Most of the music is done by the actors. Beyoncé is great as Etta James, Jeff Wright as Muddy Waters and Eamon Walker as Howlin' Wolf are great. Mos Def is not so convincing singing Chuck Berry.

The main thing is the music, we shouldn't forget. If the movie reconnects the younger generation of black and whites to the great legacy of African-American music, it will be a success. If you buy the soundtrack, there's a CD of the Chess originals you should pick up as well. If you can only buy one, get the originals. And if you're really into the music, read the Spinning Blues into Gold history and get the fine documentaries on Muddy Waters and Howlin' Wolf.

At my showing in Wichita, there was a good representation of African Americans--and some brought their youngsters. If you object to foul language, I wouldn't advise that. But if you like blues and early rock, I heartedly recommend the movie, despite its shortcomings.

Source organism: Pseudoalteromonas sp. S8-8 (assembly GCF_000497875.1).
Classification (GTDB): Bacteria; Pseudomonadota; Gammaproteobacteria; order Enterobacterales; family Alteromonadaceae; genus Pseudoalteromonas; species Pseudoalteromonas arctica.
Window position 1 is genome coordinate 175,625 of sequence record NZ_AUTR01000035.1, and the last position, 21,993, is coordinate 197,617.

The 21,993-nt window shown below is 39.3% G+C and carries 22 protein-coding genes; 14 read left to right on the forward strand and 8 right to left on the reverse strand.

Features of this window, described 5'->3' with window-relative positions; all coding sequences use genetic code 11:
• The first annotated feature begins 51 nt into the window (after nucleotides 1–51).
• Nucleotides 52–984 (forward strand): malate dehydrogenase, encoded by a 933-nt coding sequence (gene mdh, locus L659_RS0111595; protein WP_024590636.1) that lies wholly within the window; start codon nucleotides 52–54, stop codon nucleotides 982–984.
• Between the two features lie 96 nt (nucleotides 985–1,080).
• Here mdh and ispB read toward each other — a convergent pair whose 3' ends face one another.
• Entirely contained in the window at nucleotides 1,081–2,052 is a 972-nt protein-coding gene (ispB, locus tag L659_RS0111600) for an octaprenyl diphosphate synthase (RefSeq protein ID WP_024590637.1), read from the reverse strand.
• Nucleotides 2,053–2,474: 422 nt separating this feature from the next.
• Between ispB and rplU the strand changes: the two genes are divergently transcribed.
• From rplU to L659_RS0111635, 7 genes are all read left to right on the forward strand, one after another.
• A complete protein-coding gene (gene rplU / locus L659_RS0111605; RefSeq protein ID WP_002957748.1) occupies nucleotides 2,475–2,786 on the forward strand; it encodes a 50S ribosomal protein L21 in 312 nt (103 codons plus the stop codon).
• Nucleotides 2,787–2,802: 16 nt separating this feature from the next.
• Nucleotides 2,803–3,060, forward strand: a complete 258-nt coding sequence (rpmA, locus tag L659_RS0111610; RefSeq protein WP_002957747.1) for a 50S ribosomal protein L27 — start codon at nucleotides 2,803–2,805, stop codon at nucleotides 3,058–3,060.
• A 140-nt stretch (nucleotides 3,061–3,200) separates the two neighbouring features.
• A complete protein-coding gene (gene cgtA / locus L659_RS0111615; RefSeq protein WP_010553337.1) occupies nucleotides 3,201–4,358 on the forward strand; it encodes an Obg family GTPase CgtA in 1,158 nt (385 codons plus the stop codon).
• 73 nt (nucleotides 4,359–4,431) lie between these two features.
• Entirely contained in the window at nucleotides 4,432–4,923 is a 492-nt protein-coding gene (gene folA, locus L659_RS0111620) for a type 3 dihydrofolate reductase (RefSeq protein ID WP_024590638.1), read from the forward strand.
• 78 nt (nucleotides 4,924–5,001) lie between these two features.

Monday, December 01, 2008

Kansas Politics Gets Stranger

Hotline reports that Third District Democratic Congressman Dennis Moore won't be running for re-election.

Sources close to Rep. Dennis Moore (KS-03) say he will not run for re-election in '10. It's unclear if he will launch a SEN bid instead; Sen. Sam Brownback (R) is stepping down and is expected to run for GOV.

Via a spokeswoman, Moore said today: "I am honored to be serving the people of the Third District and have every intention of continuing my work in Congress on their behalf."